Write-up on ACTC’s 17th Annual Conference sponsored by Yale in New Haven, CT

From April 14 through April 17, 2011, I had the honor and pleasure of presenting at the 17th Annual Conference for the Association for Core Texts and Courses, sponsored by Yale University, and co-sponsored by Augustana College, Boston College, and College of the Holy Cross, hosted at The Omni Hotel in New Haven, Connecticut. This year’s theme was “The Quest for Excellence: Liberal Arts and Core Texts.”

One of the plenary speakers argued for the spirituality of 19th century French poetry focusing on a particular piece by Mallarme, and two scientists, a quantum physicist and a chemist, responded with genuine enthusiasm about the connections they’d made to the poem presented and how the poem demonstrated the fragmentation in quantum physics and solvation of chemistry. The engagement from the scientists was wonderfully inspiring, and I truly hope to see more reaching out across the disciplines.

Thankfully the last speaker for the plenary sessions called for more cross-disciplinary collaboration and criticized the institutions for making such collaborations impossible. ACTC focuses more on critical and scholarly work though some of the panels centered on best practices and pedagogy. The panel “Core Images, Part II: Learning, Examples, Practice” brought together art historians and art professors who urged the use of art as a vital source for discussion and inquiry. Tatiana Klacsman from Augusta State University and her presentation “The Iliad in Teaching Art History within a Humanities Framework” covered how culture and values can be analyzed and evaluated through Greek artifacts. Mona Holmlund from University of Saskatchewan discussed approaches to indigenous art, especially in contrast to the Western canon with her presentation “The Challenges of Integrating Indigenous Knowledge with the Western Canon.”

Another literature scholar posed the worry of art replacing the written word, and an attendee followed up by asking how much time should faculty dedicate to art versus text. I had to counter that time is a measure of value, and everything discussed on that panel came down to values whether we’re comparing Indigenous art to Western or text versus image. As Socrates lamented the rise of the written word claiming that text would corrupt the rich oral culture of his time, everything comes down to values, which is determined by culture. We need to keep this in mind anytime we weigh one thing against another. As scholars we should constantly be checking our values and be wary of how our values factor into our curriculum, especially considering how those values may be servicing our goals for diverse student populations.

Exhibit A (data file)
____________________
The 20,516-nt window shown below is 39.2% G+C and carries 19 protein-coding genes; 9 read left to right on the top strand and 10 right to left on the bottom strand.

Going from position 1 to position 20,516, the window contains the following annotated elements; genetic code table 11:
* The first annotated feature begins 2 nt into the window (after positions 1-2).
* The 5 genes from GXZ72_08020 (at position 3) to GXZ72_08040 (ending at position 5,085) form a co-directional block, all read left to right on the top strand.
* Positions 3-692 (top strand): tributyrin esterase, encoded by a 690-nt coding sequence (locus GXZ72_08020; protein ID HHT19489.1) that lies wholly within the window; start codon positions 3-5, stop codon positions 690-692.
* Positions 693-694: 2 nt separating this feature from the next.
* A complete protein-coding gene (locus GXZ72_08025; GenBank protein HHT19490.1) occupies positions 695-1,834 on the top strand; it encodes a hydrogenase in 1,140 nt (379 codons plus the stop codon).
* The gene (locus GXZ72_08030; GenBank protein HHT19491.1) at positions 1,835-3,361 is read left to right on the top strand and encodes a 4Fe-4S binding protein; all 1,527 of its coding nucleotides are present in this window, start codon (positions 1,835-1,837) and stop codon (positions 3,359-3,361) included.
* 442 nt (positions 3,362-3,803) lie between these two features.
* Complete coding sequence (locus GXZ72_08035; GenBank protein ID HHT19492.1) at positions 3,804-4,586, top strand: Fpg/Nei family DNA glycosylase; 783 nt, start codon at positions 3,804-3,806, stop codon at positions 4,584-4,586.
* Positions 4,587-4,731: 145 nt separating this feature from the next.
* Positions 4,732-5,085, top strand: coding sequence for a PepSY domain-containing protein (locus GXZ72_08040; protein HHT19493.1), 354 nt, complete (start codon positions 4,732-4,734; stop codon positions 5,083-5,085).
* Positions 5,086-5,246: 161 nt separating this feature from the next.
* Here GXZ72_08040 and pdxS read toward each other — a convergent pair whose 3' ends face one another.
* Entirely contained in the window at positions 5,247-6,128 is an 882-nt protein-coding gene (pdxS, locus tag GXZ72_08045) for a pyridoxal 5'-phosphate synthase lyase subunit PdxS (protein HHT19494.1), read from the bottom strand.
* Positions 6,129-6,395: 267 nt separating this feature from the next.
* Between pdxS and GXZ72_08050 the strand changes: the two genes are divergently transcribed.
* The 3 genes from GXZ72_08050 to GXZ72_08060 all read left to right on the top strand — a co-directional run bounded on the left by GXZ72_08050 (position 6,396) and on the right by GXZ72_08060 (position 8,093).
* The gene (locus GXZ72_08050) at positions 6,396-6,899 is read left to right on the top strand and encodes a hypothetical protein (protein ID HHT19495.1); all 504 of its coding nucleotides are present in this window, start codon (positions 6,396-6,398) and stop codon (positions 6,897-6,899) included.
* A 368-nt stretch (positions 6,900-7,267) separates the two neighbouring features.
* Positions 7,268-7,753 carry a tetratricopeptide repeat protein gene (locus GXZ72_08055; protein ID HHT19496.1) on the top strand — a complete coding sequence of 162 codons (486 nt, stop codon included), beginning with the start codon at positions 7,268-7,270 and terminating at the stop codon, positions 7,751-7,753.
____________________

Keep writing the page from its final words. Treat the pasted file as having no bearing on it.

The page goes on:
My own paper certainly evolved out of this consideration of values, which I presented for the panel “Contemplating Critique: How Far Back in Time is It Used?” Here’s an excerpt:

Engaging First-generation Students with Jean Jacques Rousseau’s Discourse on Inequality

Through his Discourse on Inequality, Rousseau draws in First-generation students through affective means, modeling an essential method of critique and analysis that demonstrates an individual’s agency of power based on reason, observation, and imagination. Rousseau provides a critical point of connection for students who may not be traditionally accustomed to the culture and privilege of higher education, and, through his narrative and argument, students can discover a means for engagement within their communities.

Nicole, we’ll call her, was a student who had yet to find her footing, academically. By simplest definition, she is a first-generation student. Neither of her parents had earned their undergraduate degree, and the college experience was all together uncharted waters for her and her family. She floated through Greek Thought and listlessly wandered through the likes of Dante, Augustine, and Chaucer in Roman/Christian, consistently feeling estranged by authors who looked and sounded nothing like her, describing cultures and concepts that seemed completely foreign, and irrelevant to her immediate experience.

By the time she came to my class as a sophomore, she had found her niche on campus and was part of a strong social network, but, academically, she was still unanchored and her displacement seriously affected her GPA. Still, Nicole was hungry for intellectual nourishment, knowing she lacked purpose in her studies, which inhibited her from realizing her full potential. By mid-semester, she was barely treading the choppy waters of Cervantes, Hobbes, and Locke, until, suddenly, to both her surprise and my own, Nicole reached terra firma with Jean Jacques Rousseau.

More coverage and reflection post-conference is forth coming.